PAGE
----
Charity & social welfare

Sivanandan, Ambalavaner (2 of 10).  National Life Stories: General

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  • Type

    sound

  • Duration

    01:00:07

  • Shelf mark

    C464/76

  • Recording date

    2010-08-13, 2010-08-20, 2010-08-26, 2010-10-20, 2010-11-02

  • Interviewees

    Sivanandan, Ambalavaner, 1923-2018 (speaker, male)

  • Interviewers

    Brodie, Louise (speaker, female)

  • Abstract

    Part 2: Both Hindu and Catholic culture were important to AS when he was growing up. He loved the Hindu hymns, Thevarams, and he loved singing. At home he would pray as a Hindu and at school he had to attend Catholic classes and learn the catechism. There was an understanding of Catholic beliefs and also pantheism from the Hindus. It was a contradiction. Buddhism too came from the slum areas. AS learnt about injustice and poverty and oppression from the British people. He needed to interpret society in order to change it. Dogma (from Marxism) doesn’t. A Belgian priest was bigoted in spite of the liberal headmaster. AS used to cringe, at his behaviour, they were not good times. Otherwise he enjoyed the learning. [6:19] He went to St Benedict’s when he was about 10, then he moved soon to St Joseph’s where his cousin was a pupil. AS played soccer and tennis at the university. All these influences made AS a great proponent of multi or inter culturalism. Sometimes the fight against racism could become a fight for culture, which traduced the fight for democracy. [11:11] Much later AS got a sort of scholarship to Vienna. Incident. This man paid for him to go to Vienna to go to a bank there. The man was in the Austrian government. AS was asked to sing Tamil songs to see how they corresponded to Gregorian chant. AS never went to the houses of the rich children at his school. AS played games, when at school, never did homework. He got a third at university. They had to get good marks in Ceylon and in UK. He did well in political science, nothing else. AS left St Joseph’s in 1942. [21:05] They had only one air raid by the Japanese, but they were aware of the war. Ceylon had dominion status and pushed through reforms to enable free education including university. Literacy was 80%. 70% turned up to vote after the civil war. Sinhalese Buddhists were the majority. Free medicine too. They were very advanced then, now they are back in the stone age. The British took their land. Then they asked for their labour. Any other European country was different. AS wanted Britain better, it should have lived up to its own values. His English master was a lovely man. Father Joseph Perera was the only broad minded priest they had and taught him Latin. [30:20] He was taught tolerance in adversity. The current recession may bring out good qualities as we are forced to stop being consumers. They had to sit the London matric, they learnt English history, nothing about local history. AS became white before he became black. The Tamils governed for Britain. And there was class consciousness. In his roots he was a peasant slum boy, in his education he was middle class. They had clubs for playing sports and bridge, dancing etc. AS’s grandmother was a matriarch and wouldn’t let him play with his sister when she came of age, though they were great friends. They had cinemas in Colombo and they crept in free. Electioneers ran through the streets, it was a jamboree. They learnt when there were strikes. At university it was the most fruitful time of his life. [41:05] The war did a lot to politicise AS. School had been moved to rural areas. When war ended they were keen about the nationalist movement in India and wanted independence. Their lecturers had been at LSE so there was a tradition of teaching politics which derived from Harold Lasky. Their teachers were Trotskyites, de Souza for instance. Another was completely English and loved Chaucer. In economics and politics they had forward looking lecturers, Dutt, from India. He gave AS a taste for politics. Story about Machiavelli. There was a nationalist ferment. Tawney and Lasky wrote lovely English, E.P. Thompson and Williams too. They had enthusiasm. AS loved TS Eliot. AS enjoyed it and began working. Friend David Edgar mentioned. Some have the experience of suffering but don’t have the meaning. [53:57] How things change, through conflict, we grow in a zig zag. All these things were important to AS. For him Eliot was metaphysical, but Marx was a dialectic materialist. Hinduism is metaphysical, it talks about contradictions in terms of god. The process of suffering will teach you what you are going through. AS read a lot of poetry, language has got to be simple. The only way you can express a concrete is through an abstract. Like music. He was given a book by Dylan Thomas. You don’t understand Dylan, you feel him. He got politics from Dylan too. Life is poetry.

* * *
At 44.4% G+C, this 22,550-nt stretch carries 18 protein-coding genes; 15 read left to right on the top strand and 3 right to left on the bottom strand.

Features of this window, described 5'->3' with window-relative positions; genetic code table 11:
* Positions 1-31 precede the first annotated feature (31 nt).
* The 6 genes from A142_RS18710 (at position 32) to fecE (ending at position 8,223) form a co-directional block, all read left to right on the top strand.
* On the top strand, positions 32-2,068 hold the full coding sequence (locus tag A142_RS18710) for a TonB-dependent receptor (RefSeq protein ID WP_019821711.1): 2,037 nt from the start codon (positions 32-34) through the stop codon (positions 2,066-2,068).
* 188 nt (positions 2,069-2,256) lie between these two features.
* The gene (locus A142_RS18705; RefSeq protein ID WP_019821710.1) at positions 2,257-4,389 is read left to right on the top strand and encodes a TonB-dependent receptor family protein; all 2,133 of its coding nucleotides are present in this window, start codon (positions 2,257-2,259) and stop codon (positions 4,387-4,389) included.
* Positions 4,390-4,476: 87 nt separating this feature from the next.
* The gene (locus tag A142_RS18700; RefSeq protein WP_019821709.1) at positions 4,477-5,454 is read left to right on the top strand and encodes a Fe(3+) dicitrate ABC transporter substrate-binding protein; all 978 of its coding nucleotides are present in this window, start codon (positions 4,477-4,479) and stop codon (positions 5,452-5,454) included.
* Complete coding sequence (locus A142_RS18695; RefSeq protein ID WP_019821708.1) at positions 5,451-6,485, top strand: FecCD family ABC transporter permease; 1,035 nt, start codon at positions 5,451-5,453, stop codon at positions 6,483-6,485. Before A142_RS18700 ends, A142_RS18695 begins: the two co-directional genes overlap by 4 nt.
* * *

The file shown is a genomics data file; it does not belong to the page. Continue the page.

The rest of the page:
• Description

    Life story interview with Ambalavaner Sivanandan (1923-2018), director of the Institute of Race Relations and founding editor of Race & Class.

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